October 7, 2020 8:00:51 pm
Among the many changes and challenges that have been brought about by the pandemic, has been the adjustment of working from home. Barring a few specific jobs, many others have turned to remote-working. Offices are making sure that by socially-distancing their employees, they are keeping them from spreading the virus — a cure for which still needs to be found.
But, this new system has also brought about some uncomfortable adjustments that employees are having to deal with at the cost of their mental well-being. Mindfulness teacher, zen practitioner, author and regional lead at Google-born Search Inside Yourself Leadership Institute (SIYLI), Gopi Krishnaswamy, says time has become a bit blurred as “earlier routines have been compromised”. “Working odd hours — sometimes between episodes on Netflix — compromising on ‘family time’ and ‘me time’, has resulted in diluting the sanctity of each area.”
For years, homemakers have worked at home, from home and from offices as well, as they have juggled multiple workplaces skillfully — while managing their bosses, colleagues, children, parents, in-laws, and perhaps even a spouse who did much less, he says.
“Families have also been thrown together and restricted into a space that was earlier only called ‘home’. Now, we spend most of our waking hours at ‘work’ or ‘office’, which is also our ‘home’. While we wanted to go back to children and spouses after a long day of work, we have now come to discover that our kids are not quite the angels we thought them to be — and we wait for the day they can safely go back to school,” Krishnaswamy continues.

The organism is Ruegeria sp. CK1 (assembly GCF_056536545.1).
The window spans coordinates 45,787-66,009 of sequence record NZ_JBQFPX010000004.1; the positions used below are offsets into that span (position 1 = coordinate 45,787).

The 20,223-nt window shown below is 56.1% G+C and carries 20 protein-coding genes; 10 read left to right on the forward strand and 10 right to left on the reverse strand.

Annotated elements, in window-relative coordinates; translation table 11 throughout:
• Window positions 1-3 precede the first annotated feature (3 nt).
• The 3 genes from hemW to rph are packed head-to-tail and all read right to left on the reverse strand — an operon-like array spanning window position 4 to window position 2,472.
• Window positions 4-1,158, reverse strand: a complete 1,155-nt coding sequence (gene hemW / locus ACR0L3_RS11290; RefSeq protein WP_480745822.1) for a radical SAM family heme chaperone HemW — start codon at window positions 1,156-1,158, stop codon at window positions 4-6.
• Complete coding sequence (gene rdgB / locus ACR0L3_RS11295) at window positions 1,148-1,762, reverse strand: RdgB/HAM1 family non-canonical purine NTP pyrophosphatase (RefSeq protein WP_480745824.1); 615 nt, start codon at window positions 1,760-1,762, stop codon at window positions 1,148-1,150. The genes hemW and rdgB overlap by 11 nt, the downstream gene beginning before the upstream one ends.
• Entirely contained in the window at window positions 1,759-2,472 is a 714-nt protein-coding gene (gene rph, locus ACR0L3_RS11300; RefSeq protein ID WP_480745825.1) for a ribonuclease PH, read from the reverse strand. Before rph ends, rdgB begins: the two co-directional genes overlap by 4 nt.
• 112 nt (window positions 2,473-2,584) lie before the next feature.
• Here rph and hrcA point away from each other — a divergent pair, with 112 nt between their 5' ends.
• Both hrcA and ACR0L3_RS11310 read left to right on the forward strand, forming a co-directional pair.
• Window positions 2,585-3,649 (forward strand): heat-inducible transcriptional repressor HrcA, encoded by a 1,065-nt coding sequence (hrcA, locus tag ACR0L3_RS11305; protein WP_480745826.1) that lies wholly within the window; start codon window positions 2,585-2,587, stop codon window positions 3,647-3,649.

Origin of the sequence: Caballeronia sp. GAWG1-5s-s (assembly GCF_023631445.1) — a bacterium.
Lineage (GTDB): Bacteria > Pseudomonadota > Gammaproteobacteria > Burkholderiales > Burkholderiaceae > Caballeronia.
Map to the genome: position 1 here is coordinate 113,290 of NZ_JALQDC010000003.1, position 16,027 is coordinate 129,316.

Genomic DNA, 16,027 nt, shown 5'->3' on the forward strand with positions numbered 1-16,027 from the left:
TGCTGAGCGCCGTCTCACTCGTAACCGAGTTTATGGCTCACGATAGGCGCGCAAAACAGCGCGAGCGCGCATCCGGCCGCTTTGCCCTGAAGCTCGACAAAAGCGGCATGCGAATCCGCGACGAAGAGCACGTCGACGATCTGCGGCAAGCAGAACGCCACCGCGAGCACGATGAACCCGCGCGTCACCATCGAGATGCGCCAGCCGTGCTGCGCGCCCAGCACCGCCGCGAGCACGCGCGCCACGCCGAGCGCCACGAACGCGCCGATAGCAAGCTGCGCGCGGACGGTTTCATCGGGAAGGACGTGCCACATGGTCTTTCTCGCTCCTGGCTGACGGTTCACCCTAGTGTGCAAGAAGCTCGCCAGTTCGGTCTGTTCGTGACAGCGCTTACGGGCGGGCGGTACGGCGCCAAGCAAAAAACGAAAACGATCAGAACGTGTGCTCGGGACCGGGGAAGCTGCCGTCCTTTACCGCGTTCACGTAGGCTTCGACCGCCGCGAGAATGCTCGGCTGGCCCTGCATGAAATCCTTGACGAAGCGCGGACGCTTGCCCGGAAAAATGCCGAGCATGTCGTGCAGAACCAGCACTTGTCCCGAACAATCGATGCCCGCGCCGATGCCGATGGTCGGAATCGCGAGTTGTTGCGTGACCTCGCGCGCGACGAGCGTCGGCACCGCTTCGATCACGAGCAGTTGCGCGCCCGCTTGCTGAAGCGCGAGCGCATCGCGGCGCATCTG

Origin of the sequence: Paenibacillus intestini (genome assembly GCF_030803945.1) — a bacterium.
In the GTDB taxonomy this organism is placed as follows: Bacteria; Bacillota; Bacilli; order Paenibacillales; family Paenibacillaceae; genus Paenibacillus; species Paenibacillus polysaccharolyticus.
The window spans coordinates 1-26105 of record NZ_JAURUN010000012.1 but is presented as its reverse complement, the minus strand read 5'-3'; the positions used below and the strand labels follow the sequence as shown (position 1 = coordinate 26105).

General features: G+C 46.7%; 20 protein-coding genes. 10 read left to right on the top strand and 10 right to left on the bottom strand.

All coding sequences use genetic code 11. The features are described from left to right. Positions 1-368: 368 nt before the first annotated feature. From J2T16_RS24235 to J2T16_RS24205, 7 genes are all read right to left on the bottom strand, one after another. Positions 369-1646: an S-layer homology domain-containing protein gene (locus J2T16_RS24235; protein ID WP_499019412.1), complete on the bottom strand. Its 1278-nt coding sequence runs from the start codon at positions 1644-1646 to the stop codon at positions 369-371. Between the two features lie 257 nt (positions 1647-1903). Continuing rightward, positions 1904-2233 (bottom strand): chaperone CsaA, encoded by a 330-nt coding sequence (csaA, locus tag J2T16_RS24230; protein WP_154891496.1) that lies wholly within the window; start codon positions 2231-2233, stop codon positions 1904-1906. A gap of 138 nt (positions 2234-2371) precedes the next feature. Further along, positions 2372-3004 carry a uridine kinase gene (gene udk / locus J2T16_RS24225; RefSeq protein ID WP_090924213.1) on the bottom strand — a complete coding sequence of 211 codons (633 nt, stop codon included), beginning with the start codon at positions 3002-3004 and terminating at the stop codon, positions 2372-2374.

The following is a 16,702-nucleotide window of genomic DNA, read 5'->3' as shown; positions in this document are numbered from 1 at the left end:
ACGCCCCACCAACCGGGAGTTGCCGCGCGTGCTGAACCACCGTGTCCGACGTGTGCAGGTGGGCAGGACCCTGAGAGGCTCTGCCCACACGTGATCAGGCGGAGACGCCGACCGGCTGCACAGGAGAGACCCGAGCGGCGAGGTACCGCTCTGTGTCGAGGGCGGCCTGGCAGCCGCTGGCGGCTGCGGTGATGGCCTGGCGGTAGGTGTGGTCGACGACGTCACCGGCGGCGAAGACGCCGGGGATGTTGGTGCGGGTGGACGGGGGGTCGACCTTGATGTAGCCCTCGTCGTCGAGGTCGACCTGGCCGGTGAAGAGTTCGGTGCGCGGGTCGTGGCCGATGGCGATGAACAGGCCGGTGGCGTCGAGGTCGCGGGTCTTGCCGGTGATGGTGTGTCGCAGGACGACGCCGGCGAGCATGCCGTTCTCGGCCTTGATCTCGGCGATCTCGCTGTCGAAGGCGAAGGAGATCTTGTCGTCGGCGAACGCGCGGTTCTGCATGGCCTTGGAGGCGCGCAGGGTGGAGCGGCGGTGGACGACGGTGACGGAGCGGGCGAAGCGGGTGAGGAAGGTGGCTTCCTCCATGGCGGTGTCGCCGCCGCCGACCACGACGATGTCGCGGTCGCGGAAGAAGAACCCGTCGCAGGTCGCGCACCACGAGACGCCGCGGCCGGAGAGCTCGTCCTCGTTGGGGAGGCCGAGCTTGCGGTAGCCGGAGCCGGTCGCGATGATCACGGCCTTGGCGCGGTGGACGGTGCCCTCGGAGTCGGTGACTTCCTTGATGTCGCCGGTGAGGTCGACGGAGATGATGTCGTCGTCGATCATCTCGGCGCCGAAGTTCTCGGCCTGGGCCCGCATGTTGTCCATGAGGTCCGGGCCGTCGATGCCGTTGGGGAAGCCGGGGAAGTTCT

He goes on to warn that the fallout of this could range from sleeplessness to anxiety, chronic fatigue, lack of focus, substance abuse, anger, drop in immunity, failing relationships and even depression and suicide.
As such, how are we supposed to cope with all these mental health challenges that have been created by the ‘new workplace’?
* To start with, each of us needs to develop a better understanding of the importance of good mental health.
* We also need to understand its intricate connection with our physical and emotional health.
* Having a routine, discipline and structure including a work desk, specific timings and time away from screens is important.
* Leverage practices like yoga and meditation/mindfulness to develop good mental health.
* Build more empathy and be more kind and compassionate towards ourselves and others.
“These are far from exhaustive. As individuals, companies, and governments, we need to understand that mental health has never been more important. Workplaces have transformed. And addressing the challenges at the new workplace today is the right way to go,” Krishnaswamy concludes.
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